The current policy that funds unemployment insurance is a regressive tax on employers, in which the first $7,000 of an individual’s income is taxed at a 6.2% rate. This is broken down into six percent taxed directly for unemployment, and an additional .02% surcharge on employers. Minnesota has an additional state tax of .05% (bringing the tax rate in Minnesota to 6.25%). This is regressive in the sense that firms pay on their employees first $7,000 regardless of whether they make $15,000 or $65,000 per year. It is not based on ability to pay as we have discussed in class.
However, an evaluation of equity is complicated. It is not as simple as a localized tax in which everyone theoretically benefits (for example, construction of a major highway). There is a wealth of economic data suggesting that individuals in higher skilled (and higher paying) jobs are less likely to apply for unemployment, and when they do, they require significantly less assistance than those in low-skill, low pay positions. One proposition addressing this was built into the Unemployment Insurance Modernization Act. It proposed to create a progressive tax structure in which a lower bracket of earners would be taxed on the first $7,000, and a higher bracket of earners would be taxed on their first $15,000. The prevailing question then is this: is it equitable to seek a higher input from firms who have high earners when those earners will not likely utilize the benefits the tax is paying for?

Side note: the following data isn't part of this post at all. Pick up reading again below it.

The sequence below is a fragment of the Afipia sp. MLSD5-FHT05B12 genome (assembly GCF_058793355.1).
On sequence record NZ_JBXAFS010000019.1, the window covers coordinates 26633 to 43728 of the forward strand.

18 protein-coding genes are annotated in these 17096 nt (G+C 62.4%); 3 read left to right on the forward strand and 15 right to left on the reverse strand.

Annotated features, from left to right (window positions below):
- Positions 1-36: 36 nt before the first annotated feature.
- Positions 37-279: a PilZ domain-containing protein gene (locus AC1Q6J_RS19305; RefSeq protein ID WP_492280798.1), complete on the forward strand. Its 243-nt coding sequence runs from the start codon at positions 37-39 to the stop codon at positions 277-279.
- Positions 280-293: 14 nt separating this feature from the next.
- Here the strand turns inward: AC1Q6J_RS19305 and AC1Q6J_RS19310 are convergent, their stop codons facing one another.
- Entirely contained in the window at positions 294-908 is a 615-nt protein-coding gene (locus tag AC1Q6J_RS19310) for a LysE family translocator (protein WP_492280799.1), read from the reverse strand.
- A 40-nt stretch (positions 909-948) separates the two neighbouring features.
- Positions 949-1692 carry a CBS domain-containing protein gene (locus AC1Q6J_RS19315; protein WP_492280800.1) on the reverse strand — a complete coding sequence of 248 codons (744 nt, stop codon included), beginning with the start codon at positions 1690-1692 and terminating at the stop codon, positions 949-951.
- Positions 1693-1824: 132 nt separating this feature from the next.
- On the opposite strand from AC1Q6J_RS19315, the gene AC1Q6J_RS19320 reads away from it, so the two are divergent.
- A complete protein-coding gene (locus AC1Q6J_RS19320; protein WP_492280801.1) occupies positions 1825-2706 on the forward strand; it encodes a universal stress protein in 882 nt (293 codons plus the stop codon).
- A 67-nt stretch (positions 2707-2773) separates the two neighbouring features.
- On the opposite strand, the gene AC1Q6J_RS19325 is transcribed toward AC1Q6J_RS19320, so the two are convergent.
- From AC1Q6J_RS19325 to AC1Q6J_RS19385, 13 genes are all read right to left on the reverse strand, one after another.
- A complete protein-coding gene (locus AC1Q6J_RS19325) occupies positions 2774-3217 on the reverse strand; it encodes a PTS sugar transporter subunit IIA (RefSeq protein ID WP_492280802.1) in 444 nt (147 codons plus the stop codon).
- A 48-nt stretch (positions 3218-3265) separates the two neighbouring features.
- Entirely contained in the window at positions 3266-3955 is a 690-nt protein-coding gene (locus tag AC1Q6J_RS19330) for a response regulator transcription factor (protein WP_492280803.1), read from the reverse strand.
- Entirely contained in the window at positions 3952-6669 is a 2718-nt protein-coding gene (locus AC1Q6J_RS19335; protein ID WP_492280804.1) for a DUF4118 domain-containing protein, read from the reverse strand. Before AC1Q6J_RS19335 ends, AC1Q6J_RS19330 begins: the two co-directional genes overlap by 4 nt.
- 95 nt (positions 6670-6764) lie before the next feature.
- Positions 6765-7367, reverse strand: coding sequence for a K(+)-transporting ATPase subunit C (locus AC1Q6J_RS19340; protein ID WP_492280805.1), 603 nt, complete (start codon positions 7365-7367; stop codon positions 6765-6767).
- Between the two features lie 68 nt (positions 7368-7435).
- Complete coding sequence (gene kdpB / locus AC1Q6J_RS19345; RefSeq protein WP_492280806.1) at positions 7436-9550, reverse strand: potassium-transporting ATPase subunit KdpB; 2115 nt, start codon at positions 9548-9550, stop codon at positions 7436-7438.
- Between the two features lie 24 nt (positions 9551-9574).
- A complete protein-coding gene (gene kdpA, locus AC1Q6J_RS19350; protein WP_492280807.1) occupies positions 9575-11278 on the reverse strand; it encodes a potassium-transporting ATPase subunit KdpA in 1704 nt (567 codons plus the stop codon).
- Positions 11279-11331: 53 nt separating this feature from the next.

The following video explains how the federal unemployment tax (FUTA) is calculated. The same process can be applied to any additional taxing a given state implements.
It is important to note that employers who pay their taxes adequately and on time are eligible for a federal tax credit equaling 5.4% of their burden. It seems to me that this credit could be adjusted to trigger a higher percentage payout for firms paying taxes on their high earners’ first $15,000, the overall reform could be feasible. The burden of this then lies primarily on the government, keeping the fiscal responsibilities of states and employers relatively low, while achieving the broader goal of increased funding support for the nation’s unemployed.